William Hague backs calls for an international investigation into outbreak of coronavirus as he warns the UK it must get ‘tougher’ with China and avoid becoming ‘strategically dependent’ on Beijing
- Lord Hague said that ‘we can’t solve any of the world’s problems without China’
- But warned ‘we can’t allow ourselves to be strategically dependent on China’
- Ex-foreign secretary backed call for international investigation into coronavirus
- He criticised US President Donald Trump’s approach to Beijing and the outbreak
- He also urged the government to take a ‘tougher approach’ on Huawei in UK 5G
- Learn more about how to help people impacted by COVID
William Hague today backed calls for an international investigation into the cause and spread of the coronavirus outbreak as he warned the government it must get ‘tougher’ in its dealings with China.
The former foreign secretary said the UK must not become ‘strategically dependent’ on Beijing as he urged Western nations to all adopt the same approach to the communist state.
Lord Hague said China could not be isolated because without the country’s cooperation ‘we can’t solve any of the world’s problems’ as he blasted US President Donald Trump’s decision to ‘denounce China in a nationalistic sense’.
But he suggested on key issues the UK and other nations need to do a better job of standing up to China as he urged ministers to reconsider and ‘tighten’ a decision to allow Huawei a role in building Britain’s 5G network.
Some Tory MPs are demanding a reset in relations with Beijing following the current outbreak after persistent questions about the accuracy of China’s death toll figures.
Downing Street sources have previously suggested Beijing will face a ‘reckoning’ over its handling of the outbreak.
Lord Hague today warned the UK must not become ‘strategically dependent’ on China but also insisted the West needs to find a way to cooperate with Beijing
Lord Hague was critical of Donald Trump’s approach to relations with China as he said ‘denouncing China in a nationalistic sense or withdrawing from the World Health Organisation is absolutely not the way to go about this’
But Lord Hague suggested a more nuanced approach is needed to ensure the world is well-placed to respond to future global crises.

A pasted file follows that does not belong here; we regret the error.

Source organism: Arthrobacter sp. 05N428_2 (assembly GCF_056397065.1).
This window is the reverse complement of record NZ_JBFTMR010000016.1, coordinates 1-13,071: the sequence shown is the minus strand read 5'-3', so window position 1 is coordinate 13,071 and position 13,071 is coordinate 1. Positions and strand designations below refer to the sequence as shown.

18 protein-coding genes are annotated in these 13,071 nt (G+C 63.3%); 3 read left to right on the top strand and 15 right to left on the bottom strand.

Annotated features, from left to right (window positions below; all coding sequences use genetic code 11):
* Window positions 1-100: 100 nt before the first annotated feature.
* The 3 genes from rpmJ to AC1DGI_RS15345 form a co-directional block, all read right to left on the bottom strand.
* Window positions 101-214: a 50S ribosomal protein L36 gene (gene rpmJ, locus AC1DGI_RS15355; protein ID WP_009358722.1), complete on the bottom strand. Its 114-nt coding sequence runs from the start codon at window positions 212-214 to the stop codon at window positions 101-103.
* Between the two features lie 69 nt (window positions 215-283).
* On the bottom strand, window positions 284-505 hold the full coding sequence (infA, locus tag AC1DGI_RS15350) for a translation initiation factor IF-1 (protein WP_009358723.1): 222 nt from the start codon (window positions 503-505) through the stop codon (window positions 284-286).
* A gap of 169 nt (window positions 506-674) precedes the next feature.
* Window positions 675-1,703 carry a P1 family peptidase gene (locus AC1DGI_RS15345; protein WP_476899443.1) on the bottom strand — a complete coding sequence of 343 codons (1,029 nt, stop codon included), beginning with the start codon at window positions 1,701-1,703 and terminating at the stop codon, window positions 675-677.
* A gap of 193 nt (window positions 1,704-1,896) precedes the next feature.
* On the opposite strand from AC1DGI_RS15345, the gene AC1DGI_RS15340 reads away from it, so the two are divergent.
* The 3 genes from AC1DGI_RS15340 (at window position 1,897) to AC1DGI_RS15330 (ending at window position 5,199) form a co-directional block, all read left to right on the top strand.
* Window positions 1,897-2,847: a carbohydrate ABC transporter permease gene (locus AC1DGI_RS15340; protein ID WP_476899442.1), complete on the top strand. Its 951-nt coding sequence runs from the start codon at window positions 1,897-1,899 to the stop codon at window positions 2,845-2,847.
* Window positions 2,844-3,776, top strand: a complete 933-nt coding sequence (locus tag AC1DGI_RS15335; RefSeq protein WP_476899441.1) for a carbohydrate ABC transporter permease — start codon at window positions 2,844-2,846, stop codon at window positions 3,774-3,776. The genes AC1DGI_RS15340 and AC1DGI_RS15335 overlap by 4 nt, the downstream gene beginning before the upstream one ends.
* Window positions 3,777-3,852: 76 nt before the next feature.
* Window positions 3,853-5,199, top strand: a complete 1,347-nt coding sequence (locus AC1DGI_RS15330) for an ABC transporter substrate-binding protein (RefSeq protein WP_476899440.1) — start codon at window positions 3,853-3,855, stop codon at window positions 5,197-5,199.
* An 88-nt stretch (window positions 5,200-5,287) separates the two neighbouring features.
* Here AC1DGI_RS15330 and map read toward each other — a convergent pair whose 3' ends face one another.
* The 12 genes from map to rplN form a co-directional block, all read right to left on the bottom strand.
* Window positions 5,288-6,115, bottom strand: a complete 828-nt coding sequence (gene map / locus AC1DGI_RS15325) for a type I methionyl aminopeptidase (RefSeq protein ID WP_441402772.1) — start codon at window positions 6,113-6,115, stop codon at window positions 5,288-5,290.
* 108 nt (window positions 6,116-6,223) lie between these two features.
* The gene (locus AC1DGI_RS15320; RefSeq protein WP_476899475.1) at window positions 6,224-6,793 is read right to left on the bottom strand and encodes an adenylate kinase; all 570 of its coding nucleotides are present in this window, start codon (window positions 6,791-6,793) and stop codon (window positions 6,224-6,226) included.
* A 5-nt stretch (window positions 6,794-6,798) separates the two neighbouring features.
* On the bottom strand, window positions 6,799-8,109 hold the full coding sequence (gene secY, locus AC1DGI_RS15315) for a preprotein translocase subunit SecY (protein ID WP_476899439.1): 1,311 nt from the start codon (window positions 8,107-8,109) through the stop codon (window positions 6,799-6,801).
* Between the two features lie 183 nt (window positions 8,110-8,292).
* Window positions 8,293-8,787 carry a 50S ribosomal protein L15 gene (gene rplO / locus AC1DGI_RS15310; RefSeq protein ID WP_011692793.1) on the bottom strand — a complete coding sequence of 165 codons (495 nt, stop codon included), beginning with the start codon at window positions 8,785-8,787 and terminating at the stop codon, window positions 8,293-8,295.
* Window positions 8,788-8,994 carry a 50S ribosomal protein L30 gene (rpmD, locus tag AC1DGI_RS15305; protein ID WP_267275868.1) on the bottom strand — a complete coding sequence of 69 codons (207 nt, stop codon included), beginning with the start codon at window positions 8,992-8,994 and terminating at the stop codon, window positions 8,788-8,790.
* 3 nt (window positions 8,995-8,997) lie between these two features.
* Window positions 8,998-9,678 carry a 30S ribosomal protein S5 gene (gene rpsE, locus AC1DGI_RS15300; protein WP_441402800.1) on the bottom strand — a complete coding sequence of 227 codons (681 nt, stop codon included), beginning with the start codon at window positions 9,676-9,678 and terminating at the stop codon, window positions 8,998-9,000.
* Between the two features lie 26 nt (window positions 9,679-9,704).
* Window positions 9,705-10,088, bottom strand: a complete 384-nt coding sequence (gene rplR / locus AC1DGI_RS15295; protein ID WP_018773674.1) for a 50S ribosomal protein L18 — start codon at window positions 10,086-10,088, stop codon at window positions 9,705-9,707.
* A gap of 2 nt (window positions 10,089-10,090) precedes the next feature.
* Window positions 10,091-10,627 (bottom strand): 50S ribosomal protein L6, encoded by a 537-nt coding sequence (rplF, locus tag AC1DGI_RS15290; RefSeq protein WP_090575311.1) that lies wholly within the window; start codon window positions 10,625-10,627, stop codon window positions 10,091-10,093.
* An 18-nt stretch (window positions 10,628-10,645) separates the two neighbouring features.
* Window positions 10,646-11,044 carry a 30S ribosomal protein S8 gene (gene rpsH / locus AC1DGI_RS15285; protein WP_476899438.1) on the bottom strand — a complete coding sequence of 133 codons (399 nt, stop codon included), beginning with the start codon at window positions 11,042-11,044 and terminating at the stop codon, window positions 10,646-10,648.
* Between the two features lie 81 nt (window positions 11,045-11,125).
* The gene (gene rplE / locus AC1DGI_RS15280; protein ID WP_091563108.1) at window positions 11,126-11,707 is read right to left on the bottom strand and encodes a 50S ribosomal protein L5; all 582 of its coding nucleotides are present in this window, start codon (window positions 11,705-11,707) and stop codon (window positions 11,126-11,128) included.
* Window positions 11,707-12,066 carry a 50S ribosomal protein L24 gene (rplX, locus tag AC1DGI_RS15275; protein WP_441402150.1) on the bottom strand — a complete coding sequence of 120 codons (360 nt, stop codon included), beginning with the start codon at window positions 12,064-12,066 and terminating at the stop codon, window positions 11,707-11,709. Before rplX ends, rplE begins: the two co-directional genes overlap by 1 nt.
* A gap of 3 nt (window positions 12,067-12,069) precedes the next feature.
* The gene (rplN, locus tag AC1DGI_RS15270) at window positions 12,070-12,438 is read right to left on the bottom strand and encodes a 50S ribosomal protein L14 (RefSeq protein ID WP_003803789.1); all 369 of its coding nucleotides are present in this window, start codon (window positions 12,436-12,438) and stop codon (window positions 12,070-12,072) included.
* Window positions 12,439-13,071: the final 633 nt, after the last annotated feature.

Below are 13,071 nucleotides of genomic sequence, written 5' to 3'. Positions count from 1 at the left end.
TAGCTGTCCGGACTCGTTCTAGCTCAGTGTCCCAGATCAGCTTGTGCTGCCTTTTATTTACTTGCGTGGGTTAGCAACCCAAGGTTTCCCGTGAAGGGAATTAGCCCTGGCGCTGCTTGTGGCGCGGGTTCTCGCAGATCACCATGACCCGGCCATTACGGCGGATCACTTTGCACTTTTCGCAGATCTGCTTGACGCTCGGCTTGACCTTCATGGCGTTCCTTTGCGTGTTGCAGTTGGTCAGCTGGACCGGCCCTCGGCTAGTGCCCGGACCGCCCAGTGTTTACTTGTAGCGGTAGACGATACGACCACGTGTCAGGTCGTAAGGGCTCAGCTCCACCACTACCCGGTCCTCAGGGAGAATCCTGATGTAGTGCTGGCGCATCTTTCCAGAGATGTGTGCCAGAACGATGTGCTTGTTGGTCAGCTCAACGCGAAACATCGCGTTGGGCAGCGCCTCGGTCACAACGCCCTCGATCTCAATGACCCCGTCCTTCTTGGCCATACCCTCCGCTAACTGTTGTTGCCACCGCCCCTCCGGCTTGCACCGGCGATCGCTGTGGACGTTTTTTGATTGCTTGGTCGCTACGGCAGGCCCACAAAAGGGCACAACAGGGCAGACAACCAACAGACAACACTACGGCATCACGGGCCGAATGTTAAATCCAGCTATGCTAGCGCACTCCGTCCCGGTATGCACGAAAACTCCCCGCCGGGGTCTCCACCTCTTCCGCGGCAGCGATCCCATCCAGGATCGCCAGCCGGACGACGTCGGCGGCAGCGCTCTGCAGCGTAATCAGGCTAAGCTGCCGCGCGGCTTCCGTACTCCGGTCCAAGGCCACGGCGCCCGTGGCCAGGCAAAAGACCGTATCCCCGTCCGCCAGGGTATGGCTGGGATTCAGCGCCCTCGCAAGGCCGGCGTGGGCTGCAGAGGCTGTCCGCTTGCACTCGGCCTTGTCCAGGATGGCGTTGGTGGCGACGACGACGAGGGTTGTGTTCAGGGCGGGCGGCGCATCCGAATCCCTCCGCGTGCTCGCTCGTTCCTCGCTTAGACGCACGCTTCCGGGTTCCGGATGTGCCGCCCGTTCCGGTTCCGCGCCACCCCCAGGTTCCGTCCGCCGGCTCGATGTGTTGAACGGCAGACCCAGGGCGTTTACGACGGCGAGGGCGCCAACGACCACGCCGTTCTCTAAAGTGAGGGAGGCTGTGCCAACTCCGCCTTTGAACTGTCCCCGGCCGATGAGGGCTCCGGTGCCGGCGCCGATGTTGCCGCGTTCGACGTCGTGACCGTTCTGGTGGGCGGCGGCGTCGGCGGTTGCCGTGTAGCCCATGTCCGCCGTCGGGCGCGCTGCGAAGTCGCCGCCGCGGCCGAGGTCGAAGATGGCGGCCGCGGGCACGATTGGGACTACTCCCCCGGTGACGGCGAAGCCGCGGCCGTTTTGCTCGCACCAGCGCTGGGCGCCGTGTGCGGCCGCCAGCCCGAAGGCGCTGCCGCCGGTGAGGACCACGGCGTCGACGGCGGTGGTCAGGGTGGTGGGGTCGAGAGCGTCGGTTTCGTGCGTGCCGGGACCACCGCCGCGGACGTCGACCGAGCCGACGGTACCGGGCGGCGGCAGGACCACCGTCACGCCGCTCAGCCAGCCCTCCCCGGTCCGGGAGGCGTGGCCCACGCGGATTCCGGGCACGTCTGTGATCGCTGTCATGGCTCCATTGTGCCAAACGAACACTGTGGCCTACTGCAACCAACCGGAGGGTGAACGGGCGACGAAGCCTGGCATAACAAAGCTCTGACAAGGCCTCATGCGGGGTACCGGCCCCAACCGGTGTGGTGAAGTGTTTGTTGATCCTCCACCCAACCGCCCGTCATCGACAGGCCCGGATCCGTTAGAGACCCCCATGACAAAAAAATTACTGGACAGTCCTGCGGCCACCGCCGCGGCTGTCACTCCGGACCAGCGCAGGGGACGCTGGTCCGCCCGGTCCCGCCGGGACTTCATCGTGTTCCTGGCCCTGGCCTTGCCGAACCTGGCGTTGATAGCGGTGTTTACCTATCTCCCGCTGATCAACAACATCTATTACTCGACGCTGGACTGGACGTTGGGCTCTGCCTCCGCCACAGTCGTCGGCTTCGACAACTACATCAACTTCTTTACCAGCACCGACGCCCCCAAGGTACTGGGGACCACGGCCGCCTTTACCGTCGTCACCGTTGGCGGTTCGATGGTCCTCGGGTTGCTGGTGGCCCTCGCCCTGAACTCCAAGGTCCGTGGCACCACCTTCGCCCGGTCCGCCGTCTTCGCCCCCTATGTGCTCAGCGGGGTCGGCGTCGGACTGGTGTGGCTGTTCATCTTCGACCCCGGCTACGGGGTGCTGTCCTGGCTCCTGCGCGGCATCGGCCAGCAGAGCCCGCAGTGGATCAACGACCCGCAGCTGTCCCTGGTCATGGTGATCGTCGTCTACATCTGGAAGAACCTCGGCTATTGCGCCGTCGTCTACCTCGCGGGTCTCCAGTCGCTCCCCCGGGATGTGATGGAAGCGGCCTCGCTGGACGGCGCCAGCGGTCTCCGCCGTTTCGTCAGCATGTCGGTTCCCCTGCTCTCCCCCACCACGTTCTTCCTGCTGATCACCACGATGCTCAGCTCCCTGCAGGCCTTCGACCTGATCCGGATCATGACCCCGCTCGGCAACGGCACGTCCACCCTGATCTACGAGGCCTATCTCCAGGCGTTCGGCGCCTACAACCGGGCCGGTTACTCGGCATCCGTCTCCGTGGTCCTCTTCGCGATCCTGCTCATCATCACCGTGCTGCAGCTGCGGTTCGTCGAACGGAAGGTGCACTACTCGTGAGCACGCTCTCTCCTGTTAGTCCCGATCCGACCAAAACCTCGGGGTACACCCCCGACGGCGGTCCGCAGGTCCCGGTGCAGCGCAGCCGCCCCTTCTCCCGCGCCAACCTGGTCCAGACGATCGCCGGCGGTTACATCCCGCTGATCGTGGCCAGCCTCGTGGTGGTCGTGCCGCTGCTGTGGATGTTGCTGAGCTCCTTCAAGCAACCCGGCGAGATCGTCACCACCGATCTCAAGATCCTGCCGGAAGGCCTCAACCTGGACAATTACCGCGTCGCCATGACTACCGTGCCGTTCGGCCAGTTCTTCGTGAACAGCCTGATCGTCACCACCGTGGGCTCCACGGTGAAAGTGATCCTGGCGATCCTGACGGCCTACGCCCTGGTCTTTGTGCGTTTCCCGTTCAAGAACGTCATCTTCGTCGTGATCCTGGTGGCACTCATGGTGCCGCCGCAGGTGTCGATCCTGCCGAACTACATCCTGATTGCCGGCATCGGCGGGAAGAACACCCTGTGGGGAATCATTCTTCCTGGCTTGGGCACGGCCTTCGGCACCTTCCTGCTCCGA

He said: ‘I think there are really two pillars that are required of Western foreign policy towards China.
‘One of course is to recognise that we can’t solve any of the world’s problems without China. The health problems we have now are a good example but of course the existential problems of climate change are in time an even bigger example.
‘But on the other hand we can’t allow ourselves to be strategically dependent on China. It has different concepts of personal freedom, of privacy, of views on political democracy, of business competition.
‘What we have at the moment is the United States is pursuing a policy of make sure we are not strategically dependent but failing to pursue a policy of working globally with China on those pressing global issues.
‘Mainly European countries are trying to do the global cooperation on China but are allowing themselves to become strategically dependent on China.
‘The result is that in the two necessary halves of Western foreign policy, different parts of the West are pursuing a different halve.’
Mr Trump has previously referred to coronavirus as the ‘Chinese virus’ and yesterday it was announced the US is stopping its funding for the World Health Organisation.
Lord Hague said such moves are ‘absolutely not the way to go about this’ in comments likely to spark anger in the White House.
He said an international probe into the coronavirus outbreak in China is needed as he also called for the enforced closure of wildlife markets which have been identified by many as the likely source of the disease.
The Tory peer told BBC Radio 4’s Today programme: ‘It would be very good to have an international investigation and above all of course we need international agreement for the rigorous enforcement of the closure of live wildlife markets.
‘That is generally thought to have been the origin of this disease. That needs to happen in China and indeed many other countries in the world, in west Africa and across south east Asia – another illustration of how we need to work with China.
‘But denouncing China in a nationalistic sense or withdrawing from the World Health Organisation is absolutely not the way to go about this.
‘We are going to need structures, frameworks and international cooperation in order to solve problems like this from now on.’
Many of Lord Hague’s Conservative Party colleagues have demanded the government take a stronger stance in its dealings with China.
Ministers remain under pressure to reverse a decision to allow the Chinese tech giant Huawei to help build the UK’s 5G network.
The US has told its allies not to use Huawei in critical infrastructure because of security concerns – concerns vehemently rejected by the firm.
Lord Hague was asked if hardline Tories were right to conclude that he is on their side in wanting a tougher approach to Beijing.
He said: ‘Yes, with the very important proviso that that goes with the global cooperation at the same time.
‘But yes, they are right to see that. I think on Huawei… the government has been caught in a difficult situation because of course Huawei products have already been incorporated by some of the other companies into the 5G network and they have taken a policy of limiting the percentage share of Huawei products.
‘I think they will need to tighten that up over time and be aligned over time with our allies, the United States, Australia and others, in taking a tougher approach.’
Lord Hague said there was ‘not a great hope’ at the moment of improved cooperation between China and the West ‘but that doesn’t mean that we shouldn’t be working on that’.
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